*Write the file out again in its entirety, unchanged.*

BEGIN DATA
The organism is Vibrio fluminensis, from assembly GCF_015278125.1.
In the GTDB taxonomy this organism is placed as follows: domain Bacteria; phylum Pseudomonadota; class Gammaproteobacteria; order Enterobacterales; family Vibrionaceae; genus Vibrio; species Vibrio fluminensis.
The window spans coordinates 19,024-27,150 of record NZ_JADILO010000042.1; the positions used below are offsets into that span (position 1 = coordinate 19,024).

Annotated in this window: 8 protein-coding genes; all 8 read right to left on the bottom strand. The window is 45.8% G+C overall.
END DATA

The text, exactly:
The organism is Vibrio fluminensis, from assembly GCF_015278125.1.
In the GTDB taxonomy this organism is placed as follows: domain Bacteria; phylum Pseudomonadota; class Gammaproteobacteria; order Enterobacterales; family Vibrionaceae; genus Vibrio; species Vibrio fluminensis.
The window spans coordinates 19,024-27,150 of record NZ_JADILO010000042.1; the positions used below are offsets into that span (position 1 = coordinate 19,024).

Annotated in this window: 8 protein-coding genes; all 8 read right to left on the bottom strand. The window is 45.8% G+C overall.